South Carolina              
Administrative Law Court
Edgar A. Brown building 1205 Pendleton St., Suite 224 Columbia, SC 29201 Voice: (803) 734-0550

SC Administrative Law Court Decisions

CAPTION:
SCDOR vs. The Players Club of Georgetown, L.L.C., et al

AGENCY:
South Carolina Department of Revenue

PARTIES:
Petitioners:
South Carolina Department of Revenue

Respondents:
The Players Club of Georgetown, L.L.C., and Carlisle S. Carter, d/b/a Carter Amusement
 
DOCKET NUMBER:
98-ALJ-17-0245-CC

APPEARANCES:
Carol I. McMahan, Attorney for Petitioner

William R. Hearn, Jr., Attorney for Respondents
 

ORDERS:

FINAL ORDER AND DECISION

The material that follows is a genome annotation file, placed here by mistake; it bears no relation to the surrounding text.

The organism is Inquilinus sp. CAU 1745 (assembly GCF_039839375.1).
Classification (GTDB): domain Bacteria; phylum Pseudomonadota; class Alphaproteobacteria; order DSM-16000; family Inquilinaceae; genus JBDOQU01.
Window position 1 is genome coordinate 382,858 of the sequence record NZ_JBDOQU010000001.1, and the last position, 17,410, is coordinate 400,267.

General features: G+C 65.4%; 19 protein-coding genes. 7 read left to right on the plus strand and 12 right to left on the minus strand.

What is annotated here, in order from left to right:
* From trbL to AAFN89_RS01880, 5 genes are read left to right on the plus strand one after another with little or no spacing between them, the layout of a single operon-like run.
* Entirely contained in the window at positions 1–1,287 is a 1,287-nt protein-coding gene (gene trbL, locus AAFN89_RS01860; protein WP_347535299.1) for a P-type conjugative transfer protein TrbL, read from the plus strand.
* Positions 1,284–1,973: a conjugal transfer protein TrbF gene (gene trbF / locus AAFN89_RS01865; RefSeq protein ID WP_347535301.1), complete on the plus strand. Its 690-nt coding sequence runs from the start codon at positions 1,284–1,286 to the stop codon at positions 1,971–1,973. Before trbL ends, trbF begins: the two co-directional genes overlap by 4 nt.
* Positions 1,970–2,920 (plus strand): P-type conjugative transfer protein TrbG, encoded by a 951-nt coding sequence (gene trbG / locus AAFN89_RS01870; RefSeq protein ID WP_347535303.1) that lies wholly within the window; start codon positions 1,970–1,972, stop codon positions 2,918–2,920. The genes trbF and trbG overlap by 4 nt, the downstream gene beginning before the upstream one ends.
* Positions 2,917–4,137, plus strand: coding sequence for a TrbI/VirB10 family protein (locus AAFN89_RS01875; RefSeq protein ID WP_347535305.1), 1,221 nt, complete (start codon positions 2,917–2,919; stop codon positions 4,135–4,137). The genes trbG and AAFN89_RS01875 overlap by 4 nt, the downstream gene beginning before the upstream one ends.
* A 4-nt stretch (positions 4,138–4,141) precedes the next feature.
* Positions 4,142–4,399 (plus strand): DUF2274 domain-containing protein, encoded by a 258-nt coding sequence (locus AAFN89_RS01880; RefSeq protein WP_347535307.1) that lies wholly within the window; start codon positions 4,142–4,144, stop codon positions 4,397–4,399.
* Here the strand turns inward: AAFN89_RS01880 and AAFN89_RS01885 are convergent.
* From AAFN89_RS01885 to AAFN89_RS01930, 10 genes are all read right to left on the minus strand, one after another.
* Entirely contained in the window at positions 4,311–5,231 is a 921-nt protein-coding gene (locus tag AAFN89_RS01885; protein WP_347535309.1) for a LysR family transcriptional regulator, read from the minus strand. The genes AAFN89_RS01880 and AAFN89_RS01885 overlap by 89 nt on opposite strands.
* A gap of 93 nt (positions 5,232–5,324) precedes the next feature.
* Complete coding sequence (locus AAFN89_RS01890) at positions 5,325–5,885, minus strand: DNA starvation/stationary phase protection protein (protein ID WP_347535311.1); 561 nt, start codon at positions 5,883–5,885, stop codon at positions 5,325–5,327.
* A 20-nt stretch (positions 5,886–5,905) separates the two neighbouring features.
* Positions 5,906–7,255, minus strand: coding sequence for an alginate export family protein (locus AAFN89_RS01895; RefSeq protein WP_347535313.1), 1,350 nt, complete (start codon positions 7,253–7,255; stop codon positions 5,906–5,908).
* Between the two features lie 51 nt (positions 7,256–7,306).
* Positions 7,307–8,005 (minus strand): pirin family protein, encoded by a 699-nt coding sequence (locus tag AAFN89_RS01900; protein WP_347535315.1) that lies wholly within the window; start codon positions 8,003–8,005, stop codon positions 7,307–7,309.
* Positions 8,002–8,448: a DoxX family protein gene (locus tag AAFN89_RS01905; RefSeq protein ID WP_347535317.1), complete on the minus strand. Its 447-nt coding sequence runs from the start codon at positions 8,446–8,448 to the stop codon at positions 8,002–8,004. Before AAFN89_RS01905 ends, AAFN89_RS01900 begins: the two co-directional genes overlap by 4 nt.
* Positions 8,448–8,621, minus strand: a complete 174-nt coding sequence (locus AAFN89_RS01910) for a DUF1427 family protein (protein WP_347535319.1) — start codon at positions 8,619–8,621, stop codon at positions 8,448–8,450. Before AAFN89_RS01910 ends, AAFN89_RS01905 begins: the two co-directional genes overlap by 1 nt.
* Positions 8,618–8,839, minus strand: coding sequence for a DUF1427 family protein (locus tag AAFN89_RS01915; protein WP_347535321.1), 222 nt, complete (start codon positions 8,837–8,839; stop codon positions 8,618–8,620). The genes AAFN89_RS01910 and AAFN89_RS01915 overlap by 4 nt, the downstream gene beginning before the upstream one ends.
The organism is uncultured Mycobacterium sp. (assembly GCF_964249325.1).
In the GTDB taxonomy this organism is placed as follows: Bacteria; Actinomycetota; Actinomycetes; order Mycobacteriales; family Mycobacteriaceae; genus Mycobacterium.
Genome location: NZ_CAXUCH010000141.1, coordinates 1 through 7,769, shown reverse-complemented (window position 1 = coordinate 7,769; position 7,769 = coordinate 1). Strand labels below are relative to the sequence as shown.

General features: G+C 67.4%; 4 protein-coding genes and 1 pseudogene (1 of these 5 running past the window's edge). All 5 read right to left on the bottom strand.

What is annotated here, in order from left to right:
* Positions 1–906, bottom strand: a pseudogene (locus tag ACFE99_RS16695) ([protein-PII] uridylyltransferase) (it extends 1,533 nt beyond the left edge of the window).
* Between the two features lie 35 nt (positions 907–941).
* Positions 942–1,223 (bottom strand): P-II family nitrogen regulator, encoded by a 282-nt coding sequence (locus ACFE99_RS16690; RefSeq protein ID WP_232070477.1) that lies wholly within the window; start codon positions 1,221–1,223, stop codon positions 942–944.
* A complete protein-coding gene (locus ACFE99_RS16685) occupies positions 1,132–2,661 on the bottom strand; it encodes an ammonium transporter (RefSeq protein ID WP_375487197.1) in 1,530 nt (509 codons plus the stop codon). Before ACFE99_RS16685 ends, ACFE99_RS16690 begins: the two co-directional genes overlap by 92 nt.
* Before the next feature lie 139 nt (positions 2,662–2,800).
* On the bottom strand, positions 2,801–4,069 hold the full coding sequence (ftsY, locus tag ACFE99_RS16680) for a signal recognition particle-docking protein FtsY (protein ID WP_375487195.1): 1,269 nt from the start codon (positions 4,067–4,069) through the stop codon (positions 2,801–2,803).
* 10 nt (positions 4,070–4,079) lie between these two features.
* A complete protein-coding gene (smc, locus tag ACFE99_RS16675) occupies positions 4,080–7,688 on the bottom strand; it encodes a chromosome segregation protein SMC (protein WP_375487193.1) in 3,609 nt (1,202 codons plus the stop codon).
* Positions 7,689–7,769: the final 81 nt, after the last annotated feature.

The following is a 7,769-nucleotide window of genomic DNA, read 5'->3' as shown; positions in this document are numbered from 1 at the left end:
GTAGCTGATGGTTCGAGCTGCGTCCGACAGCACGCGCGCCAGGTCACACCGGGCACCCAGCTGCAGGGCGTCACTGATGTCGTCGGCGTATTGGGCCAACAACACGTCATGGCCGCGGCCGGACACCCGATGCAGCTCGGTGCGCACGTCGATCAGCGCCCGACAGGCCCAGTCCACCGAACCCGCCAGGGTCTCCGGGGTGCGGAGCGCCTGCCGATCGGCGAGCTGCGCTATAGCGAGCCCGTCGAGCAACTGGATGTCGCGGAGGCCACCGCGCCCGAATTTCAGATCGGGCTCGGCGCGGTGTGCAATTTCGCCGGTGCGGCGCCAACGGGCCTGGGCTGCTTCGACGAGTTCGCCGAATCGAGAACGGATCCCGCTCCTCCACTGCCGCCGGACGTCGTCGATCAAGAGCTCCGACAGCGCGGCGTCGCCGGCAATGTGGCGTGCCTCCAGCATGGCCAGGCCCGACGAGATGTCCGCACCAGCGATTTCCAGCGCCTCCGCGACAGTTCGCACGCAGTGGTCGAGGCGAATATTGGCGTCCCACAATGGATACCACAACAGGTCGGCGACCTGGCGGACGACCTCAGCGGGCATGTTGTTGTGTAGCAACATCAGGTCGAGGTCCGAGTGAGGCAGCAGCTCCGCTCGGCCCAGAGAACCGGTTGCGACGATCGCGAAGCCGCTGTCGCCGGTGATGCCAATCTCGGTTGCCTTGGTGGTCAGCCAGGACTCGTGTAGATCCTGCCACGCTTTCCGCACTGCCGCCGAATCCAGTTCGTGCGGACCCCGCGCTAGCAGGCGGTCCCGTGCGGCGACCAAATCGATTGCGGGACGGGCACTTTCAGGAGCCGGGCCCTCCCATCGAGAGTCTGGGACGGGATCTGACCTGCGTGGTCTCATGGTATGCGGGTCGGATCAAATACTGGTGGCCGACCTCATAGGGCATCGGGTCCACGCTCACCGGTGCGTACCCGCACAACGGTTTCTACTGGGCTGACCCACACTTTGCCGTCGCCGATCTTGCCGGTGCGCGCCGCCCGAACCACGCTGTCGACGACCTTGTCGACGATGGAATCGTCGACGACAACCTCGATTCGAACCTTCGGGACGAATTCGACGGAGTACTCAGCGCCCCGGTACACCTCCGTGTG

This matter comes before me upon Respondents' request for a contested case hearing after being cited by the South Carolina Department of Revenue (DOR) for alleged administrative violations of S.C. Code Ann. § 12-21-2804(A) (Supp. 1997) of the Video Game Machines Act, and 27 S.C. Code Ann. Regs. 117-190 (Supp. 1997) for not having "at least one separate employee on the premises during business hours" in Players Club I and S.C. Code Ann. § 12-21-2703 for not having a retail tax license for Players Club III. A contested case hearing in this matter was held in Georgetown, South Carolina, on June 8, 1998. Based upon the relevant and probative evidence and the applicable law, I find Respondents violated R. 117-190 and S.C. Code § 12-21-2804, but did not violate§ 12-21-2703. Accordingly, the machine licenses in Players Club I are hereby revoked, and no Class III machines shall be operated in that game room for a period of six (6) months. Respondent Players Club, L.L.C. is ordered to pay a penalty of Three Thousand Five Hundred Dollars ($3,500). No fine is imposed against Carlisle S. Carter, d/b/a Carter Amusement.